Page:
Blame it on the Alcohol?

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Image source: pixabay.com

Jamie Foxx’s song “Blame it” encourages blaming alcohol for all ruined relationships, unsafe situations, and perceived enhancement of other’s attractiveness. Outside of the many issues and poor decisions can that can result from a night of boozing, including a high credit card bill, higher risk for accidents, and even a 2am Taco Bell run…there are more. During Covid-19, some are hitting the wine and beer harder.

Let’s review the basics: alcohol interferes with communication between nerve cells and all other cells in the body. Moderation (the amount considered to not contribute to any major health concerns) for the average woman is defined by the CDC as not more than one drink per day and for the average man as not having more than two.

A study published in the Journal of the Academy of Nutrition and Dietetics asserts, “there has been an increase in the proportion of US adults who drink on any given day and an increase in calories consumed from alcoholic beverages when drinking occurs.”

What effect is this having on us from a weight loss perspective? Or a liver-health one?

Now we appreciate the humor some of you bring to our appointments:

“I think I’m drinking enough water. There’s water in beer, right?”

“I’m not too concerned. It’s called a liver, not a die-er”

“Wine-o? Maybe; I prefer ‘wine-yes'”

With alcoholic beverages being among the top five contributors to total caloric intake among US adults, this is something we need to talk about. But beyond calories, here are more reasons to explore your relationship with alcohol:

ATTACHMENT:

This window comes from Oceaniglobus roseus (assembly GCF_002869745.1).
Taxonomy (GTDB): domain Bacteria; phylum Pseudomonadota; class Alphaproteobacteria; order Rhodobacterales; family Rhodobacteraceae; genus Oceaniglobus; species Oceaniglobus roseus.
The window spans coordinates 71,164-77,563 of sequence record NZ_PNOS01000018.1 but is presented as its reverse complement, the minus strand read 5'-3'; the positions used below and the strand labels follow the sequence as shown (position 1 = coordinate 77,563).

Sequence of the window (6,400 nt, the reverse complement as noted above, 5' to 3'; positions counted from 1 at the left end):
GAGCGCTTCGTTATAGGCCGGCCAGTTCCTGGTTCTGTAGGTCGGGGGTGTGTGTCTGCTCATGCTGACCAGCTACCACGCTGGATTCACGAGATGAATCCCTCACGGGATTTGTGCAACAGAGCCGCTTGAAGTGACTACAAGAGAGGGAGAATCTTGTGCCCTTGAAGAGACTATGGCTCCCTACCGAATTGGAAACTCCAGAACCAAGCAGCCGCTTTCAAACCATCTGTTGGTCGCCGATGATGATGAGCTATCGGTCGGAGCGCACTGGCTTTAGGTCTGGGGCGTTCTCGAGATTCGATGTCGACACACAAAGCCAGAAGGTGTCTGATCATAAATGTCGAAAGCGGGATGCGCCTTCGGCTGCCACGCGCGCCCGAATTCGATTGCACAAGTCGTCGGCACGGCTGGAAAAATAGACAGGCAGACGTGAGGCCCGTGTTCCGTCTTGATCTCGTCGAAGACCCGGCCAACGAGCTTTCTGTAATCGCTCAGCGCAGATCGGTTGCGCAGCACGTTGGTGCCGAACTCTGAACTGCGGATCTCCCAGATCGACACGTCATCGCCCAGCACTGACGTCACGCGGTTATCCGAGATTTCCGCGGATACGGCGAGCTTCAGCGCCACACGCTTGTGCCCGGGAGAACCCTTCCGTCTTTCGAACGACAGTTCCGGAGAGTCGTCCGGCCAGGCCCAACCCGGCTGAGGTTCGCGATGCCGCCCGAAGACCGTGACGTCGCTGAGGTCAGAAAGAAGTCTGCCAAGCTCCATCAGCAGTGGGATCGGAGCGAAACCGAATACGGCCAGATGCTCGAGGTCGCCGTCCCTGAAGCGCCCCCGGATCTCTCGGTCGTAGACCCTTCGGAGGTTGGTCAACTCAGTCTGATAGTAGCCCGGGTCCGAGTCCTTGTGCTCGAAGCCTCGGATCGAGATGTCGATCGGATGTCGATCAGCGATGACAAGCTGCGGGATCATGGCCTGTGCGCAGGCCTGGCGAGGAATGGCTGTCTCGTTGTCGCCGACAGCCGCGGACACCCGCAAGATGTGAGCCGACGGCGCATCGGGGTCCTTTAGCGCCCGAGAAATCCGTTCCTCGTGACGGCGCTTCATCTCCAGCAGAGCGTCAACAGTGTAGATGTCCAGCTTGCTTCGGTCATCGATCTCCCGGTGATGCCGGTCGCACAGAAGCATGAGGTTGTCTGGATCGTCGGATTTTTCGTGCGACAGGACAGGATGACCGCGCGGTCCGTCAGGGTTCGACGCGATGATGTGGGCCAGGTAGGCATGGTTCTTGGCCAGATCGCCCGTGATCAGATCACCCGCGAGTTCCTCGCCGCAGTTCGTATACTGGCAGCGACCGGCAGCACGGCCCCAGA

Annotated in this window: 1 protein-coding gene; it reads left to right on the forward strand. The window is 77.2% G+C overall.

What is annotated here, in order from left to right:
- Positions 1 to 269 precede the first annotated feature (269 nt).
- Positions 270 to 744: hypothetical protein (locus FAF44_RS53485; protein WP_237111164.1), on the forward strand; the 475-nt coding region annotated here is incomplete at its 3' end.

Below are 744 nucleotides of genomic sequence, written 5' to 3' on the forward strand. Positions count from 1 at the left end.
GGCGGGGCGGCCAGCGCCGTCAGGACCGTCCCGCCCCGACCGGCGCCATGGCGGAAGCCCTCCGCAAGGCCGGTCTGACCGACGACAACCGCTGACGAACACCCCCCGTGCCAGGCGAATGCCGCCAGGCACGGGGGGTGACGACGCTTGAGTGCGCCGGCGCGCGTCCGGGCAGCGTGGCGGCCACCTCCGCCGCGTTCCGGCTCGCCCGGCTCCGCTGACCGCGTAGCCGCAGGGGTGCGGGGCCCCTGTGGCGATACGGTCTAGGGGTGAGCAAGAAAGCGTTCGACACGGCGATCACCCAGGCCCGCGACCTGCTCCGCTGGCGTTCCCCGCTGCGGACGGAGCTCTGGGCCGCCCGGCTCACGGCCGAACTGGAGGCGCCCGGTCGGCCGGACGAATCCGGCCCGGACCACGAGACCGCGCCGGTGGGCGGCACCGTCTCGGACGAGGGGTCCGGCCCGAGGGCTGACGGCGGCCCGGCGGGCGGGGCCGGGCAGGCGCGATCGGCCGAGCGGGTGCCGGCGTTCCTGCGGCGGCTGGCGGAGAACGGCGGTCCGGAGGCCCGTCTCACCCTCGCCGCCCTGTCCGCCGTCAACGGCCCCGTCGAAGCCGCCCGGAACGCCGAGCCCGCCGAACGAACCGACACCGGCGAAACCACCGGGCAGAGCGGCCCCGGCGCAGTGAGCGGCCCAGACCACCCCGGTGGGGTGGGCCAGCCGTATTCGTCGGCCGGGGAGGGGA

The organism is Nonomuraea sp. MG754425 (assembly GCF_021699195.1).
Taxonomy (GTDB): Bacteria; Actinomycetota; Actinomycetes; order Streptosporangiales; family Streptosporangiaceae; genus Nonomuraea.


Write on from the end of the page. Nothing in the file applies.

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Eye Health & Nutrition

Fruits and vegetables

A tremendous connection exists between eating healthier and weight loss, cardiovascular health, managing blood sugar, and even eye health. Many people wait until their eyesight deteriorates in order to start making changes, but nutrition is a powerful form of preventative medicine which can help protect the eyes from disease and age-related vision loss.

By adding vital nutrients into the diet, you can start fighting the effects of aging and oxidation in the body – including the eyes. Start building up the nutrient supply by focusing on fulfilling the daily fruit and vegetable requirements of five to nine servings per day. Green leafy vegetables are an important food source for a wide array of nutrients that can improve eye health, including the carotenoids lutein and zeaxanthin. In addition to turnip greens, kale, and collards, another good source of lutein is found in eggs. According to the Journal of Nutrition, eating an egg a day can boost both lutein and zeaxanthin levels in the bloodstream.

  • Vitamin C can help keep eyes healthy by providing protection from the UV-damage of sun exposure. Good sources of vitamin C include strawberries, raspberries, mango, apples, bell peppers, broccoli, and Brussels sprouts. Vitamin E helps with scavenging the free radicals and can help prevent cataracts and macular degeneration. Sunflower oil, wheat germ, and almond butter are some beneficial foods with this vitamin.
  • Omega-3 fatty acids are important for the entire body and the eyes need this anti-inflammatory nutrient as well. Eating omega-3s from wild-caught fish, nuts, seeds, or supplements can help.
  • In general, avoiding processed, sugary foods, unhealthy fat sources, while maintaining a healthy weight and blood sugar levels (diabetes have a higher risk of blindness), will also help prevent eye disease.

Age-related macular degeneration is the leading cause of blindness among older adults in the developed countries. Macular degeneration is linked to free radicals and homocysteine levels. The passionate work of One Bite Wellness revolves around identifying genetic markers, creating a customized nutrition plan, including more antioxidants and regulating homocysteine levels, and deep-cleaning diets in a way that allows clients to experience a delicious and sustainable manner of eating.

The bottom line is to remember that the foods that are beneficial to the body are also good for the eyes. Quality water, nuts, seeds, fruits, vegetables, whole grains, healthy protein sources, and fiber are all important for maintaining overall health.